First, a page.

By Steve Yablonski
During the months of the pandemic, more and more people have gone to online shopping. Credit card use is also high among college students, especially incoming freshmen who are experiencing financial independence for the first time.
However, the risk of fraud and scams has also spiked.
“There is evidence that fraud has increased significantly, especially because of the shift to online shopping. Fraudsters are impersonating businesses through fake sites, emails and phone calls,” according to Mason Miranda, a credit industry specialist with Credit Card Insider.
There has also been a rise in coronavirus-related scams, like asking people for bank account information for stimulus payments or to pay for vaccinations, he added.
“Keep in mind that fraudsters need specific information in order to steal your money. That includes your credit card information, Social Security number, date of birth, rent or mortgage amount or your full name,” he warned. “Never divulge any personal information.”
There are a number of different ways that scammers can get your credit card information. There are some common ones that everyone should be aware of.
“Thieves can send a message via text, email or social media with a link they hope you’ll click. These messages are often out of the blue, include grammatical errors, have irregular formatting or come from an unknown sender,” Miranda said.
• Pay attention to the email address, name or phone number you receive these messages from. If you don’t know them, delete the message immediately. Never click any links unless you’re absolutely sure of the sender.
• Most messages are geared towards scaring or exciting you into giving up your personal information. It can be anything from winning a raffle you never signed up for, to threatening civil action for something you never did.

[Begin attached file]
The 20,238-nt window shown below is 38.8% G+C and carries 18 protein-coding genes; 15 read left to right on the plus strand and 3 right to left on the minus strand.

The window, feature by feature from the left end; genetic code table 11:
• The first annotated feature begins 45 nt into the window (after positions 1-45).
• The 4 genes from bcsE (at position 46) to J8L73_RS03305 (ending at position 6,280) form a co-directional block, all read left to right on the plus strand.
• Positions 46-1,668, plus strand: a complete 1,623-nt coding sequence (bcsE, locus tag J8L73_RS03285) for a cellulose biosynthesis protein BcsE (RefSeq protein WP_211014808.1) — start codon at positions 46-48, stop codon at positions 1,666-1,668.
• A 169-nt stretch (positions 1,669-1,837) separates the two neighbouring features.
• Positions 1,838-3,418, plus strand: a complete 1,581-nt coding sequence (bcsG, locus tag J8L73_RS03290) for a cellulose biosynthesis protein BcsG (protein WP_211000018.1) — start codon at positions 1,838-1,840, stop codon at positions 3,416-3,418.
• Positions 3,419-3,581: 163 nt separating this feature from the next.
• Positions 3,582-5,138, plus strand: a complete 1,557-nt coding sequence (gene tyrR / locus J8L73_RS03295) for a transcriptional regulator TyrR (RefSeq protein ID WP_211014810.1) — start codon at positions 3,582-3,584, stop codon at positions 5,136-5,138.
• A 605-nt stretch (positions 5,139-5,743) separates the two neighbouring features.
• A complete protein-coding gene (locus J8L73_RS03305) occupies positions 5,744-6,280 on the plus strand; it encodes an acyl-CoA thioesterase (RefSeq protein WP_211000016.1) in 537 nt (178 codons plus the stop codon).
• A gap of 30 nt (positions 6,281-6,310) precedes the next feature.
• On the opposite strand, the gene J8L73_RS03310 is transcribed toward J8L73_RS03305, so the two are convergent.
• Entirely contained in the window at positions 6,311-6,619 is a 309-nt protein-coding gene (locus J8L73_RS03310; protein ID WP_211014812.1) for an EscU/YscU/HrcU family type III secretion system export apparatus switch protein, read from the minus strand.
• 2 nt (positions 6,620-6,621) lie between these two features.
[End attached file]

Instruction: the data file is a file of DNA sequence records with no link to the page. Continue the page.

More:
• Verify where the message came from and if it seems legitimate, take a minute to do research before entering in your information. Google the company it came from, search to see if anyone else has received a message like it, and find all the information you can.
• Never enter your payment or personal information if you don’t trust the sender.
• Create accounts with unique usernames and passwords.
“It’s convenient to reuse passwords and usernames from other accounts, but this could give easy access to your credit card information,” Miranda said. “If your account was hacked on another site, like Amazon or Netflix with the same information, fraudsters could use that to log into your bank account.”
If you have an iPhone, take advantage of its password creator, which automatically generates a complicated password and saves it with your username to your phone, which is also protected, he added.
It’s a good idea to check your credit card statements monthly for unauthorized transactions. If you find anything fishy, contact your card issuer immediately.
Miranda advises finding a credit card issuer that goes above and beyond safety expectations. Some things to look for include contactless payments, fraud alerts via text or email, chip technology and location tracking.
Contactless credit cards are excellent alternatives to avoid skimmers and shimmers, which are devices that read your credit card information when you swipe or insert your card at a payment terminal.
Add additional security at checkout by using mobile wallets, such as Apple Pay, or digital wallets like PayPal. Both mask your credit card numbers with temporary information, in a process called tokenization. This makes it more difficult for thieves to steal your account information.
Photo: Mason Miranda, a credit industry specialist with Credit Card Insider: “There is evidence that fraud has increased significantly, especially because of online shopping,” he says.